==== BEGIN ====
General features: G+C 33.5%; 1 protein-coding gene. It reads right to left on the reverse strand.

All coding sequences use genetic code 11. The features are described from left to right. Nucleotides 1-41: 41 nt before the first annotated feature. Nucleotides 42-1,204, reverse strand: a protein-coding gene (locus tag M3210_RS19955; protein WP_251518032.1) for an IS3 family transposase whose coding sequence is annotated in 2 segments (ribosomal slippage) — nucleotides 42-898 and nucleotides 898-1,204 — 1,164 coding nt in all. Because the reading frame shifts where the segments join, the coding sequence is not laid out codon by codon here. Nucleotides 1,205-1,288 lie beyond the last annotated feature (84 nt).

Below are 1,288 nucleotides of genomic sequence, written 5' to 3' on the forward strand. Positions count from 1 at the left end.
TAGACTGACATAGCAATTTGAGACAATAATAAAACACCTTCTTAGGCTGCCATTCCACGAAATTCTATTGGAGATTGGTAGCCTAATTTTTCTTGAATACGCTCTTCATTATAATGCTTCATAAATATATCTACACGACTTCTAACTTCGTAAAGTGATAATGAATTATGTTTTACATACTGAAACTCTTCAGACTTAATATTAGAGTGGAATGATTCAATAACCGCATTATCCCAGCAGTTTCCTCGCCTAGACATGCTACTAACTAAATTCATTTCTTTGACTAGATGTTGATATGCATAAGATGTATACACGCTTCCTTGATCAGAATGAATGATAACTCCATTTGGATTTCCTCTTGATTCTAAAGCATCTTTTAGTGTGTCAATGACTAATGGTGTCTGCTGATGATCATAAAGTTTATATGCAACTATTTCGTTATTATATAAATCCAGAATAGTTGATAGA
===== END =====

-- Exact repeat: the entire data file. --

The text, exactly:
General features: G+C 33.5%; 1 protein-coding gene. It reads right to left on the reverse strand.

All coding sequences use genetic code 11. The features are described from left to right. Nucleotides 1-41: 41 nt before the first annotated feature. Nucleotides 42-1,204, reverse strand: a protein-coding gene (locus tag M3210_RS19955; protein WP_251518032.1) for an IS3 family transposase whose coding sequence is annotated in 2 segments (ribosomal slippage) — nucleotides 42-898 and nucleotides 898-1,204 — 1,164 coding nt in all. Because the reading frame shifts where the segments join, the coding sequence is not laid out codon by codon here. Nucleotides 1,205-1,288 lie beyond the last annotated feature (84 nt).

Below are 1,288 nucleotides of genomic sequence, written 5' to 3' on the forward strand. Positions count from 1 at the left end.
TAGACTGACATAGCAATTTGAGACAATAATAAAACACCTTCTTAGGCTGCCATTCCACGAAATTCTATTGGAGATTGGTAGCCTAATTTTTCTTGAATACGCTCTTCATTATAATGCTTCATAAATATATCTACACGACTTCTAACTTCGTAAAGTGATAATGAATTATGTTTTACATACTGAAACTCTTCAGACTTAATATTAGAGTGGAATGATTCAATAACCGCATTATCCCAGCAGTTTCCTCGCCTAGACATGCTACTAACTAAATTCATTTCTTTGACTAGATGTTGATATGCATAAGATGTATACACGCTTCCTTGATCAGAATGAATGATAACTCCATTTGGATTTCCTCTTGATTCTAAAGCATCTTTTAGTGTGTCAATGACTAATGGTGTCTGCTGATGATCATAAAGTTTATATGCAACTATTTCGTTATTATATAAATCCAGAATAGTTGATAGA